Following a big move from London to a country village, there is a ‘dream kitchen’ feel about both the scale and the aesthetics of this project by Martin Moore. At its heart is also a desire for perfect order. The owners and their young family lead a very busy life, so their time at home together revolves around this multi-tasking kitchen, with plenty of space for family and friends of all ages.
Clever zoning and a place for everything is the secret behind making large kitchens efficient. Martin Moore Senior Designer Andrew Wartnaby was involved from the beginning of the project to ensure that no compromises need be made in creating a kitchen which is as purposeful as it is beautiful.
Achieving this space was part of the total renovation of a period house left untouched for decades. Opened out at the rear, a new extension was built across the back of the house, with sliding glass doors leading from the kitchen onto the garden. The adjacent boot room provides a second route in from the garden, stopping children running through with muddy boots.
A warm and practical limestone floor runs throughout both rooms, forming part of a palette of natural colours, at the heart of which is the rich blue of the large working island. Topped with a magnificent slab of granite, it gives the kitchen both a central design feature and the “wow factor” which formed part of the clients’ must-have list.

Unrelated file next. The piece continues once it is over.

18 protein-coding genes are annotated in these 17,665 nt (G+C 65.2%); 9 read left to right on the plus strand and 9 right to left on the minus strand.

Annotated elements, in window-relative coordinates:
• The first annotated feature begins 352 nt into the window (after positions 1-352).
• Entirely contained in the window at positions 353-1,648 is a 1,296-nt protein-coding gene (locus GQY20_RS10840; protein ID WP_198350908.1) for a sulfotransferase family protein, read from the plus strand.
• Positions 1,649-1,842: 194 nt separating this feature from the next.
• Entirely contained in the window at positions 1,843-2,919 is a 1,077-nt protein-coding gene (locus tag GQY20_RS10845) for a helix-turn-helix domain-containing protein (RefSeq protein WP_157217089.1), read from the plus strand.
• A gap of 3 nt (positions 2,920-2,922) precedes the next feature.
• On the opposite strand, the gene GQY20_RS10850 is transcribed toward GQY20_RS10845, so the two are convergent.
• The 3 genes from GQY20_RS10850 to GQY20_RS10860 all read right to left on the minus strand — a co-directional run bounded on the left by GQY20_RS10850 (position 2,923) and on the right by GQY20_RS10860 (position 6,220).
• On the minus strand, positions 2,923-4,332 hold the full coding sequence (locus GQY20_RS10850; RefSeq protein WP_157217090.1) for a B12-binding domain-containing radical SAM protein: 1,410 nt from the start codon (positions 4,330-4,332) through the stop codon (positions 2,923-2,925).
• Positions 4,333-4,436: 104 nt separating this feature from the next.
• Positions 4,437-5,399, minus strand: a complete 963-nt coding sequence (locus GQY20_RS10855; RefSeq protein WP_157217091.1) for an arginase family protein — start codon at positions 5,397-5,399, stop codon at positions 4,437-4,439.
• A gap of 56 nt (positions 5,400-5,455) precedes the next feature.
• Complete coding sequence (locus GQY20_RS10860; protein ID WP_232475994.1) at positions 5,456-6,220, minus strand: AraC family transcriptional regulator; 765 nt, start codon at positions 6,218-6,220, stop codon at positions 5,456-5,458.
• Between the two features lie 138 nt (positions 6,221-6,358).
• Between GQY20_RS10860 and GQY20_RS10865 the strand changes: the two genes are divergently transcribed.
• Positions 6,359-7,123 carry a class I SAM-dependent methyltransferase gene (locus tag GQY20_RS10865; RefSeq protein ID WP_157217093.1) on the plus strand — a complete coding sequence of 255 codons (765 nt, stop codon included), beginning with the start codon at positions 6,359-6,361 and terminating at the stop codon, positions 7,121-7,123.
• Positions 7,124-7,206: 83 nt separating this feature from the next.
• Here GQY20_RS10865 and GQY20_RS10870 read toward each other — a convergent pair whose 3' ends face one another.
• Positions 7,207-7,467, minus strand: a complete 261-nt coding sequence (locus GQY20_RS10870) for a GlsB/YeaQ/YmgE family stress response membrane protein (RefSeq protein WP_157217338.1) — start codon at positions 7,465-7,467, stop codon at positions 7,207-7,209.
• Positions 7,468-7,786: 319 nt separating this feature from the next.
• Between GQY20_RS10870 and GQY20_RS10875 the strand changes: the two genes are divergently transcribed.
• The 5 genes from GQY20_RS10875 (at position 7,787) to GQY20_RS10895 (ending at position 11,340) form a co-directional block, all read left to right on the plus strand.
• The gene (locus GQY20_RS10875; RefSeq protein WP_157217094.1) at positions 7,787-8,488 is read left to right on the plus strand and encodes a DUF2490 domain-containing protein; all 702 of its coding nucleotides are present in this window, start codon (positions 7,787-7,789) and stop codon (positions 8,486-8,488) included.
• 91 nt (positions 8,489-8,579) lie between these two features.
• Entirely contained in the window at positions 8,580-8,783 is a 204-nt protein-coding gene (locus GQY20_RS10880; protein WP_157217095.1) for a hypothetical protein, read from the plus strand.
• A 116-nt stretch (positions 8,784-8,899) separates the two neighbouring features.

Overall, the look is simple, uncluttered and has a sense of being composed of real pieces of furniture. Every Martin Moore kitchen is designed to order and hand built in their Yorkshire workshops. This also allows clients to specify everything right down to the custom-fitted drawer and cupboard interiors built around their lifestyle and possessions.
The large breakfast cupboard holds not only electrical appliances including a coffee machine and toaster, but also the kitchen china, glassware and cutlery. On the other side of the island (which contains the sink and dishwasher) is the beautifully organised cooking zone. The large range cooker is flanked by dedicated storage for pots and pans, with the fridge, freezer and tall pantry cupboard perfectly to hand.
The boot room was also designed very specifically around its purpose. Not only is it a barrier between house and garden, where boots and coats can be left, but it’s also both the utility and laundry room and houses another large fridge.
The cupboards, shelves and pigeon-holes were designed as a space-efficient storage system that packs a great deal of purpose into a relatively compact space. Here too, everything has its place and order can be kept, or restored, with minimal effort. A profound sense of calm runs throughout this whole project, the perfect antidote to the hustle and bustle of family life
Q&A with Andrew Wartnaby, senior designer, Martin Moore
What was the brief from the homeowners? Having just moved from London to a small village, the owners really wanted to create their ‘dream kitchen’ – a space large enough to fit family and friends of all ages. It was important that the kitchen be multi-functional, but also super organised and efficient.
Were there any particular challenges with this project? The kitchen was part of a much larger renovation of an old period house, left untouched for decades. The older architectural features of the house delayed the building of the extension and meant that clever planning was necessary when opening up the space. This at times proved challenging.
What is your favourite element? My favourite element is the laundry/boot room: it’s a small but super-organised space where everything has a place. It’s the perfect storage solution for this busy family.